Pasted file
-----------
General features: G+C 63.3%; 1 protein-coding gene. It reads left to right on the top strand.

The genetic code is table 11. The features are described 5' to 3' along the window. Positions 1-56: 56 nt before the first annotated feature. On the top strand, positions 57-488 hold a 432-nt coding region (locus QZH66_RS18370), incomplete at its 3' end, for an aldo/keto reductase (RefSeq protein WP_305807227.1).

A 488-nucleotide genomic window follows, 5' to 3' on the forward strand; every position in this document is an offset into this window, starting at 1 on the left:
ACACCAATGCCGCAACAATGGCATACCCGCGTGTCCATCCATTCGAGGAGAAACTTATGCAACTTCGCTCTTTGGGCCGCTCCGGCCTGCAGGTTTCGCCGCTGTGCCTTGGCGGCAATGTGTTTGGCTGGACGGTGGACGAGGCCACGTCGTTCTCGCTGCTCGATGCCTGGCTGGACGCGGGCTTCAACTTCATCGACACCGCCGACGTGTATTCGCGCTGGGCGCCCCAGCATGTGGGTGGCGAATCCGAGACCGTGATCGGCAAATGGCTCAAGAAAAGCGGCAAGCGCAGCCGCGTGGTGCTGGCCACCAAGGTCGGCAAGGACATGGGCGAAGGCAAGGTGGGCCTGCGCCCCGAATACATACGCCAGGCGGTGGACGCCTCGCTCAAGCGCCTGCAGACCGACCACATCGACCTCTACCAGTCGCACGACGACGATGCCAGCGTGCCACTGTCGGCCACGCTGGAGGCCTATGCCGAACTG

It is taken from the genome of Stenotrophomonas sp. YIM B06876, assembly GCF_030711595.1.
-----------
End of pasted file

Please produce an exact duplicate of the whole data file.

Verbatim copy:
General features: G+C 63.3%; 1 protein-coding gene. It reads left to right on the top strand.

The genetic code is table 11. The features are described 5' to 3' along the window. Positions 1-56: 56 nt before the first annotated feature. On the top strand, positions 57-488 hold a 432-nt coding region (locus QZH66_RS18370), incomplete at its 3' end, for an aldo/keto reductase (RefSeq protein WP_305807227.1).

A 488-nucleotide genomic window follows, 5' to 3' on the forward strand; every position in this document is an offset into this window, starting at 1 on the left:
ACACCAATGCCGCAACAATGGCATACCCGCGTGTCCATCCATTCGAGGAGAAACTTATGCAACTTCGCTCTTTGGGCCGCTCCGGCCTGCAGGTTTCGCCGCTGTGCCTTGGCGGCAATGTGTTTGGCTGGACGGTGGACGAGGCCACGTCGTTCTCGCTGCTCGATGCCTGGCTGGACGCGGGCTTCAACTTCATCGACACCGCCGACGTGTATTCGCGCTGGGCGCCCCAGCATGTGGGTGGCGAATCCGAGACCGTGATCGGCAAATGGCTCAAGAAAAGCGGCAAGCGCAGCCGCGTGGTGCTGGCCACCAAGGTCGGCAAGGACATGGGCGAAGGCAAGGTGGGCCTGCGCCCCGAATACATACGCCAGGCGGTGGACGCCTCGCTCAAGCGCCTGCAGACCGACCACATCGACCTCTACCAGTCGCACGACGACGATGCCAGCGTGCCACTGTCGGCCACGCTGGAGGCCTATGCCGAACTG

It is taken from the genome of Stenotrophomonas sp. YIM B06876, assembly GCF_030711595.1.